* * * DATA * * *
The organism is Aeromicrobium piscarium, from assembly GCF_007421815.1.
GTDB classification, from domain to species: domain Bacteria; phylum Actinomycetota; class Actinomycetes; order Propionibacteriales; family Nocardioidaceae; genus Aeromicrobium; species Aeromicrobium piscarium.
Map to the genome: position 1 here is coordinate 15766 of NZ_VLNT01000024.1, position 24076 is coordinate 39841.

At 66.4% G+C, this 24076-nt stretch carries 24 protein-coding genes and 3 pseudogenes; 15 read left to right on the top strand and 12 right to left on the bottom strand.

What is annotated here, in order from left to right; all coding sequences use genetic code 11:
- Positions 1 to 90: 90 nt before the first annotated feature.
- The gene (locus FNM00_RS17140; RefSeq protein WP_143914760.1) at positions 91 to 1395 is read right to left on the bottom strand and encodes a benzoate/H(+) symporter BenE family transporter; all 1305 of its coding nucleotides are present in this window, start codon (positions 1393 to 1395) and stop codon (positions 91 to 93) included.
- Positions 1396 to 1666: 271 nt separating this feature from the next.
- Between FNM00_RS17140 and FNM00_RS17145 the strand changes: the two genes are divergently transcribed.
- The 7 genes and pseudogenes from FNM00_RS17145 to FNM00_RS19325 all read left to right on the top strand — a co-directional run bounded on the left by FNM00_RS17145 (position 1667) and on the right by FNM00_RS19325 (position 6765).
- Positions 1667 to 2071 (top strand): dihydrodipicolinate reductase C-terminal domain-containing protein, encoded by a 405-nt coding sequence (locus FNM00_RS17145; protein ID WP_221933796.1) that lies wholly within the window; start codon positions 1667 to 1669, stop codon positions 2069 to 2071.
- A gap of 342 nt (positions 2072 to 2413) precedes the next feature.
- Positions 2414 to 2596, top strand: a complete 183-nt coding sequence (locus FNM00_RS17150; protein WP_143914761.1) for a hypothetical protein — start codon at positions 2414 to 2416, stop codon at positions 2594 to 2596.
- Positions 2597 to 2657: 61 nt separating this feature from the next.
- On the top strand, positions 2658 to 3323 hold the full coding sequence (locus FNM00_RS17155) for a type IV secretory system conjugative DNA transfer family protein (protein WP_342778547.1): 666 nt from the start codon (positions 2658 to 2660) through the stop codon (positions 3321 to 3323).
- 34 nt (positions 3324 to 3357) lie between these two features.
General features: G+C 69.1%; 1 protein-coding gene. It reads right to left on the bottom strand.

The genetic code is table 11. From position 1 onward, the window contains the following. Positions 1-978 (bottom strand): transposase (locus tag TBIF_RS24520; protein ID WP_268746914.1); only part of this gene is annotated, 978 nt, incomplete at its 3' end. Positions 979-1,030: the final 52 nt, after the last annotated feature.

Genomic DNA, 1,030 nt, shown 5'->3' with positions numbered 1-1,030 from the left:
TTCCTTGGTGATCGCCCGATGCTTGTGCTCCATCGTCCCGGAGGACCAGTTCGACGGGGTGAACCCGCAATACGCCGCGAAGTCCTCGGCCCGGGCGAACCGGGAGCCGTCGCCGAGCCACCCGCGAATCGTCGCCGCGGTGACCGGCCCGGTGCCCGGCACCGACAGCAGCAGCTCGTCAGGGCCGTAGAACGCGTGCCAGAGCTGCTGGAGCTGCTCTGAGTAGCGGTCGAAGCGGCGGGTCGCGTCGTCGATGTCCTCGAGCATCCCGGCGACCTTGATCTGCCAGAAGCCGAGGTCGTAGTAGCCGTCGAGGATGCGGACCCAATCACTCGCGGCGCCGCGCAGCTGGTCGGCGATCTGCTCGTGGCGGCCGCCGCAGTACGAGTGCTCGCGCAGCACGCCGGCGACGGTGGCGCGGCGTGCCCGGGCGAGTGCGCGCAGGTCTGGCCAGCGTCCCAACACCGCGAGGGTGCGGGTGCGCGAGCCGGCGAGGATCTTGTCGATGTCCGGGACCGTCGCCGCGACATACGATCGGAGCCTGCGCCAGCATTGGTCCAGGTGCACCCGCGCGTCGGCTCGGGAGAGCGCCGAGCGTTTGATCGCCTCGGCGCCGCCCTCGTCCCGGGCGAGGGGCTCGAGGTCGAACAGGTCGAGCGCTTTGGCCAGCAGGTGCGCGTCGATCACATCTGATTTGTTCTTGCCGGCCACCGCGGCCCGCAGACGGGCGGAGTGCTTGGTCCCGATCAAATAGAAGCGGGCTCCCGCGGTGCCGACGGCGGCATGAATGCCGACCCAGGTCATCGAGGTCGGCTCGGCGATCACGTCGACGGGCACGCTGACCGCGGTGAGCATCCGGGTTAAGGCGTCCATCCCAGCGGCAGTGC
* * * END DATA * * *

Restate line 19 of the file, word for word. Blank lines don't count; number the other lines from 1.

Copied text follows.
Genomic DNA, 1,030 nt, shown 5'->3' with positions numbered 1-1,030 from the left: